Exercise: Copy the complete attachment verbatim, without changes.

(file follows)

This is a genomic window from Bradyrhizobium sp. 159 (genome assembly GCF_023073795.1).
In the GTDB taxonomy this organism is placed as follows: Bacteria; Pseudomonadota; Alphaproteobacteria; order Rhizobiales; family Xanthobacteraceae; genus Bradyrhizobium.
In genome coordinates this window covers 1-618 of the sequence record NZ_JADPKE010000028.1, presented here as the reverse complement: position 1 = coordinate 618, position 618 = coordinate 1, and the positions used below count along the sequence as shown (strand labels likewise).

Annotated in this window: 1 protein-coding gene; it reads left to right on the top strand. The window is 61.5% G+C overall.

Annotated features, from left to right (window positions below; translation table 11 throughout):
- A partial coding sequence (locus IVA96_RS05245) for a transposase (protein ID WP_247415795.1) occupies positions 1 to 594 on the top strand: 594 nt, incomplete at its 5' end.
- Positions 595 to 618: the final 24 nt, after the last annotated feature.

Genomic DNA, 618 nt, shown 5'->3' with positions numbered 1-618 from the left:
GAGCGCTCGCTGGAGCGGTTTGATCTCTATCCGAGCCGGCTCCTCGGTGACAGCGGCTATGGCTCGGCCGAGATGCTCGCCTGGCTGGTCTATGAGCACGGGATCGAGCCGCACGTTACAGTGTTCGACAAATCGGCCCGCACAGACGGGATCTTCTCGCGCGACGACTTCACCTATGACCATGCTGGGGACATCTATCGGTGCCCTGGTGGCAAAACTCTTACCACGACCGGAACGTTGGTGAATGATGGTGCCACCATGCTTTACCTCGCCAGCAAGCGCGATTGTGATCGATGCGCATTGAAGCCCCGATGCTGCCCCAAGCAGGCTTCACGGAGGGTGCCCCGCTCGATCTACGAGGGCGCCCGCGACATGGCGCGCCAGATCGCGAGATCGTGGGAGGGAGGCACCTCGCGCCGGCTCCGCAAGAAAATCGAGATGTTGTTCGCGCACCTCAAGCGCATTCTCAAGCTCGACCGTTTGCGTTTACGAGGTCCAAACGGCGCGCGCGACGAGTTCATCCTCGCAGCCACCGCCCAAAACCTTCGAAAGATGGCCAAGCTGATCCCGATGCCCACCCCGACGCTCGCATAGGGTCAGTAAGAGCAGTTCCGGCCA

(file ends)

This is a genomic window from Bradyrhizobium sp. 159 (genome assembly GCF_023073795.1).
In the GTDB taxonomy this organism is placed as follows: Bacteria; Pseudomonadota; Alphaproteobacteria; order Rhizobiales; family Xanthobacteraceae; genus Bradyrhizobium.
In genome coordinates this window covers 1-618 of the sequence record NZ_JADPKE010000028.1, presented here as the reverse complement: position 1 = coordinate 618, position 618 = coordinate 1, and the positions used below count along the sequence as shown (strand labels likewise).

Annotated in this window: 1 protein-coding gene; it reads left to right on the top strand. The window is 61.5% G+C overall.

Annotated features, from left to right (window positions below; translation table 11 throughout):
- A partial coding sequence (locus IVA96_RS05245) for a transposase (protein ID WP_247415795.1) occupies positions 1 to 594 on the top strand: 594 nt, incomplete at its 5' end.
- Positions 595 to 618: the final 24 nt, after the last annotated feature.

Genomic DNA, 618 nt, shown 5'->3' with positions numbered 1-618 from the left:
GAGCGCTCGCTGGAGCGGTTTGATCTCTATCCGAGCCGGCTCCTCGGTGACAGCGGCTATGGCTCGGCCGAGATGCTCGCCTGGCTGGTCTATGAGCACGGGATCGAGCCGCACGTTACAGTGTTCGACAAATCGGCCCGCACAGACGGGATCTTCTCGCGCGACGACTTCACCTATGACCATGCTGGGGACATCTATCGGTGCCCTGGTGGCAAAACTCTTACCACGACCGGAACGTTGGTGAATGATGGTGCCACCATGCTTTACCTCGCCAGCAAGCGCGATTGTGATCGATGCGCATTGAAGCCCCGATGCTGCCCCAAGCAGGCTTCACGGAGGGTGCCCCGCTCGATCTACGAGGGCGCCCGCGACATGGCGCGCCAGATCGCGAGATCGTGGGAGGGAGGCACCTCGCGCCGGCTCCGCAAGAAAATCGAGATGTTGTTCGCGCACCTCAAGCGCATTCTCAAGCTCGACCGTTTGCGTTTACGAGGTCCAAACGGCGCGCGCGACGAGTTCATCCTCGCAGCCACCGCCCAAAACCTTCGAAAGATGGCCAAGCTGATCCCGATGCCCACCCCGACGCTCGCATAGGGTCAGTAAGAGCAGTTCCGGCCA